Nevertheless, Cronobacter is not a good thing to go down an infant’s hatch. The immune systems of infants are sort of like George Clooney in TV show The Facts of Life, not fully developed yet. As a result, when infants ingest Cronobacter, they are at much higher risk of developing badness such as heaving infections in their bloodstreams or brains. Clearly, the brain is not a good place to have an infection. Infections there can lead to all sorts of problems including meningitis, brain abscesses, which are pus pockets in the brain, strokes, and hydrocephalus, which is when fluid builds up in the brain. Cronobacter meningitis is a life-threatening emergency. Up to 40% of infants with can end up dying.
Cronobacter infections tend to be milder in older children and adults. Just because you aren’t an infant doesn’t mean that you can drink or cover yourself with Cronobacter with impunity though. You can still develop wound or urinary tract infections even when your immune system is strong. Things can get much worse when your immune system is weaker with complications like sepsis being more likely.
How do you tell if you have a Cronobacter infection? Well, instead of your blood, sweat, and tears, you may have to offer your blood, urine, and cerebrospinal fluid, depending on where the suspected infection may be. Doctors can then see if samples of these fluids grow the bacteria on a culture dish. However, you may not want to wait for the culture results to come back to start antibiotics, especially if you are an infant and may have meningitis. Your doctor may start antibiotics empirically, which means treating on the assumption that you have the infection. If you do have meningitis, brain imaging can help determine if you have a brain abscess or other complications.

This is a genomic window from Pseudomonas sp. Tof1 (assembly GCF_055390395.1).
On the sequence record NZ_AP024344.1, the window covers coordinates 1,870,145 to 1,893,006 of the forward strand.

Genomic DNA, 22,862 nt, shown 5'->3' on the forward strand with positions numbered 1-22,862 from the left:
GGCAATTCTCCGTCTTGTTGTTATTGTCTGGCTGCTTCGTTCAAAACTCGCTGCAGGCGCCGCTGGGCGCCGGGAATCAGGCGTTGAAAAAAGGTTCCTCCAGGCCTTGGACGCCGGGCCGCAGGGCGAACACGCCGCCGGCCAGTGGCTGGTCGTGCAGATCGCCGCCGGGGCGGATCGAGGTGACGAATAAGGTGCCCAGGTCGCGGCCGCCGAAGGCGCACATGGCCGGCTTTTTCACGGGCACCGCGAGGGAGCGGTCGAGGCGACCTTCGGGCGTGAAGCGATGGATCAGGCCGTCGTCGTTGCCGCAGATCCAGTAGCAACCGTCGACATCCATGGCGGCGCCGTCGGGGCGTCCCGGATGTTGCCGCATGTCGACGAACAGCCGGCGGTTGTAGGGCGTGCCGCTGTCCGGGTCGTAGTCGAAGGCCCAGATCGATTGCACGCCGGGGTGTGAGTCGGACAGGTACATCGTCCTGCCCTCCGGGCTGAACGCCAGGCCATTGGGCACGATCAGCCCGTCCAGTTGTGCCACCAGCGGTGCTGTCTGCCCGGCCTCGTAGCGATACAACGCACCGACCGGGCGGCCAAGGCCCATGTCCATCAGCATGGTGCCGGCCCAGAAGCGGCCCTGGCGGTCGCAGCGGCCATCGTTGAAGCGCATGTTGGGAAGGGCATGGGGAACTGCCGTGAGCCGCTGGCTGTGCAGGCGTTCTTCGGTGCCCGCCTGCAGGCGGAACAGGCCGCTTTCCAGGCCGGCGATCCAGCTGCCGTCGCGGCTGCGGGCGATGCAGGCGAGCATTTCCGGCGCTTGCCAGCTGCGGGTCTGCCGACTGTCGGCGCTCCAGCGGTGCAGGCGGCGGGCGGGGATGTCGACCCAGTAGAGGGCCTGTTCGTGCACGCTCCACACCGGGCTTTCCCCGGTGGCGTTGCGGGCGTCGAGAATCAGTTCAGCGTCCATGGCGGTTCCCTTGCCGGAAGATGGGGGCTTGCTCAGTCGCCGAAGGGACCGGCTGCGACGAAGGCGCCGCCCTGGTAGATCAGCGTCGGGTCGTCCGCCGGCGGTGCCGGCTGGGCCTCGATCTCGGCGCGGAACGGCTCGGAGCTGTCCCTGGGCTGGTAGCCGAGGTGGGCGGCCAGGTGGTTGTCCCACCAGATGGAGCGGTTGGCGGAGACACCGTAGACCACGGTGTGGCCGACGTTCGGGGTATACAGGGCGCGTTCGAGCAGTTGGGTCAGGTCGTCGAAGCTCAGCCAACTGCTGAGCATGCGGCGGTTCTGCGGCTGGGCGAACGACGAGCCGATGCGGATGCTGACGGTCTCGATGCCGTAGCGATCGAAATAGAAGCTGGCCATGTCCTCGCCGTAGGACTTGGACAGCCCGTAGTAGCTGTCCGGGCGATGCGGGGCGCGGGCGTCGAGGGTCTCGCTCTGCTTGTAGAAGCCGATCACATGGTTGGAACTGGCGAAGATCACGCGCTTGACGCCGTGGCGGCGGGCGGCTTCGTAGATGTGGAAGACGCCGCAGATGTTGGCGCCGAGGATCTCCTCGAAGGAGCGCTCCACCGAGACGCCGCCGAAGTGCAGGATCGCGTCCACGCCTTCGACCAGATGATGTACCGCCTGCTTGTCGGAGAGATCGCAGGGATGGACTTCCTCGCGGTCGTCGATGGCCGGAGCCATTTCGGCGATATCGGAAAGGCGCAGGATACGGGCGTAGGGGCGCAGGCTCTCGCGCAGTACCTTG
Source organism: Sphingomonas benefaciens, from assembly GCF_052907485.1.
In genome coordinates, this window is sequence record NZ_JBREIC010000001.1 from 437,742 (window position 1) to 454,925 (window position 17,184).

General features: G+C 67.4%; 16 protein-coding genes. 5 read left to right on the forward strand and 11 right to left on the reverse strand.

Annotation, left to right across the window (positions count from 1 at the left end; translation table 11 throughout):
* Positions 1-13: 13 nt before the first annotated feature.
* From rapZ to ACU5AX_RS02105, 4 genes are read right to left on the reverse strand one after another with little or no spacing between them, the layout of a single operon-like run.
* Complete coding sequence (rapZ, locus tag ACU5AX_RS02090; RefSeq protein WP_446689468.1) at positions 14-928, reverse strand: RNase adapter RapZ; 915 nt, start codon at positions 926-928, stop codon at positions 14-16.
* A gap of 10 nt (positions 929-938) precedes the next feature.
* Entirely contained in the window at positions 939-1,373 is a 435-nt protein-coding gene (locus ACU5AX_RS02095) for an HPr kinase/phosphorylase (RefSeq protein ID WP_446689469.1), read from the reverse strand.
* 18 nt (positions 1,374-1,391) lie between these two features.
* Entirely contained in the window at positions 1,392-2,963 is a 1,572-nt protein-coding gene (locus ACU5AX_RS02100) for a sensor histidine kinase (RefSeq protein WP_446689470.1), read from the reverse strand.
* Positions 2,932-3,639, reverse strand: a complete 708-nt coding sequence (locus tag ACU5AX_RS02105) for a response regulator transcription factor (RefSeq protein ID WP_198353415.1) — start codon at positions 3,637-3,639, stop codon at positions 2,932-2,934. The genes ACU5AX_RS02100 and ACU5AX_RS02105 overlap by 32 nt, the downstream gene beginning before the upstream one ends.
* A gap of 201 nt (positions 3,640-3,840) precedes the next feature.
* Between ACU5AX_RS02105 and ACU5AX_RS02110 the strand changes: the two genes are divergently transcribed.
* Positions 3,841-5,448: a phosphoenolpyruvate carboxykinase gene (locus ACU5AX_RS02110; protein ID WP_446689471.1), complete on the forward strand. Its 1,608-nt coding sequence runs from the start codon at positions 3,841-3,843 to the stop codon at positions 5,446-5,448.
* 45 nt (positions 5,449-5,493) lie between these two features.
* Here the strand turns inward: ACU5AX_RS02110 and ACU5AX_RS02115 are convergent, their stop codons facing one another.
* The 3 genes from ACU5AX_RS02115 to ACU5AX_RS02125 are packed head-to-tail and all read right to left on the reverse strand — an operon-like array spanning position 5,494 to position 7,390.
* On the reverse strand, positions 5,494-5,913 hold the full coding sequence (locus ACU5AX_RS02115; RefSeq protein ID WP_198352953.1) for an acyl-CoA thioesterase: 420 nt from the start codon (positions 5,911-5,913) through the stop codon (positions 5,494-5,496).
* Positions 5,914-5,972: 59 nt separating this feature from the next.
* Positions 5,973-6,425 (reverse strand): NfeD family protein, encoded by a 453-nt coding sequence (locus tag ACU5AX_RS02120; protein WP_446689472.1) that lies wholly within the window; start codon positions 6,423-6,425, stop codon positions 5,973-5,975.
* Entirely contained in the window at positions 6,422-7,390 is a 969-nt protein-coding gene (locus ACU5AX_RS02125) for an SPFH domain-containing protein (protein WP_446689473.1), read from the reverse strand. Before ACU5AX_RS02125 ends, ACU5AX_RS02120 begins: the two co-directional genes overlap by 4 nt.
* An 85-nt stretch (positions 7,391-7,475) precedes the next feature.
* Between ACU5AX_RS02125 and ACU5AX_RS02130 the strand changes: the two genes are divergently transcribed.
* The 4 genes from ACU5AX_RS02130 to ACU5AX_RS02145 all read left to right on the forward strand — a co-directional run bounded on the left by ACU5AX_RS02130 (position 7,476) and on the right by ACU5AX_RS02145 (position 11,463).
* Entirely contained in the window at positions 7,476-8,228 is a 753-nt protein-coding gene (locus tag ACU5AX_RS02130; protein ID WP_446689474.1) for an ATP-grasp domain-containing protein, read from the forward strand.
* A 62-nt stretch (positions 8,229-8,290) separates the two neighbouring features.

How do you avoid getting infected with Cronobacter? Well, if you happen to see a bottle, bag, dish, or pita pocket labeled Cronobacter or Enterobacter sakazakii, which the bacteria’s older name, don’t drink or eat anything from it. The bacteria can survive in even very dry conditions. The most common route of infection is consuming dry foods such as infant formula, skimmed milk powder, herbal teas, and starches that have been contaminated with Cronobacter. Although there haven’t really been reports of one human direct infecting another human, in theory such transmission could occur. So be careful when you handle an infant or adult infected with Cronobacter.
So check your infant formula and make sure that it’s not part of the recall. If your product is indeed involved, carefully wrap up the container so that you can safely return it for a refund. Don’t lick the bottle or otherwise put it close to your mouth. Wash your hands thoroughly whenever you’ve touched the product. A thorough washing means lathering up with soap and water for at least 20 seconds, which should get you past singing the first chorus of the Divinyls song, “I Touch Myself.” Be careful about singing this song among strangers. Thoroughly clean anything that may have touched the product as it may have contaminated with Cronobacter sakazakii or Salmonella Newport as well. As you can see, neither bacteria would be a formula for good health.